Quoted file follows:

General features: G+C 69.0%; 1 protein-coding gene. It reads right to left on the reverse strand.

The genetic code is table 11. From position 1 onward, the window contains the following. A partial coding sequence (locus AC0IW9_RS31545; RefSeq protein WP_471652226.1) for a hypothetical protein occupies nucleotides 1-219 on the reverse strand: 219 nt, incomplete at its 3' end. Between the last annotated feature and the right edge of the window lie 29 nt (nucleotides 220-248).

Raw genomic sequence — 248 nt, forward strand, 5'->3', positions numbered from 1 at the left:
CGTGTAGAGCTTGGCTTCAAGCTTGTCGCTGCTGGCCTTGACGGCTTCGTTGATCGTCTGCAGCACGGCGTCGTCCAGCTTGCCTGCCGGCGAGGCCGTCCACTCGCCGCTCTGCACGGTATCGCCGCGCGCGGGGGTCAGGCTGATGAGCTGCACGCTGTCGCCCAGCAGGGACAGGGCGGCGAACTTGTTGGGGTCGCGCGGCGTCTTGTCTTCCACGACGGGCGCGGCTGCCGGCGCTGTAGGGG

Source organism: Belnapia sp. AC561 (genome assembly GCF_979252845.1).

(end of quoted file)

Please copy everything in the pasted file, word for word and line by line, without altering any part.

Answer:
General features: G+C 69.0%; 1 protein-coding gene. It reads right to left on the reverse strand.

The genetic code is table 11. From position 1 onward, the window contains the following. A partial coding sequence (locus AC0IW9_RS31545; RefSeq protein WP_471652226.1) for a hypothetical protein occupies nucleotides 1-219 on the reverse strand: 219 nt, incomplete at its 3' end. Between the last annotated feature and the right edge of the window lie 29 nt (nucleotides 220-248).

Raw genomic sequence — 248 nt, forward strand, 5'->3', positions numbered from 1 at the left:
CGTGTAGAGCTTGGCTTCAAGCTTGTCGCTGCTGGCCTTGACGGCTTCGTTGATCGTCTGCAGCACGGCGTCGTCCAGCTTGCCTGCCGGCGAGGCCGTCCACTCGCCGCTCTGCACGGTATCGCCGCGCGCGGGGGTCAGGCTGATGAGCTGCACGCTGTCGCCCAGCAGGGACAGGGCGGCGAACTTGTTGGGGTCGCGCGGCGTCTTGTCTTCCACGACGGGCGCGGCTGCCGGCGCTGTAGGGG

Source organism: Belnapia sp. AC561 (genome assembly GCF_979252845.1).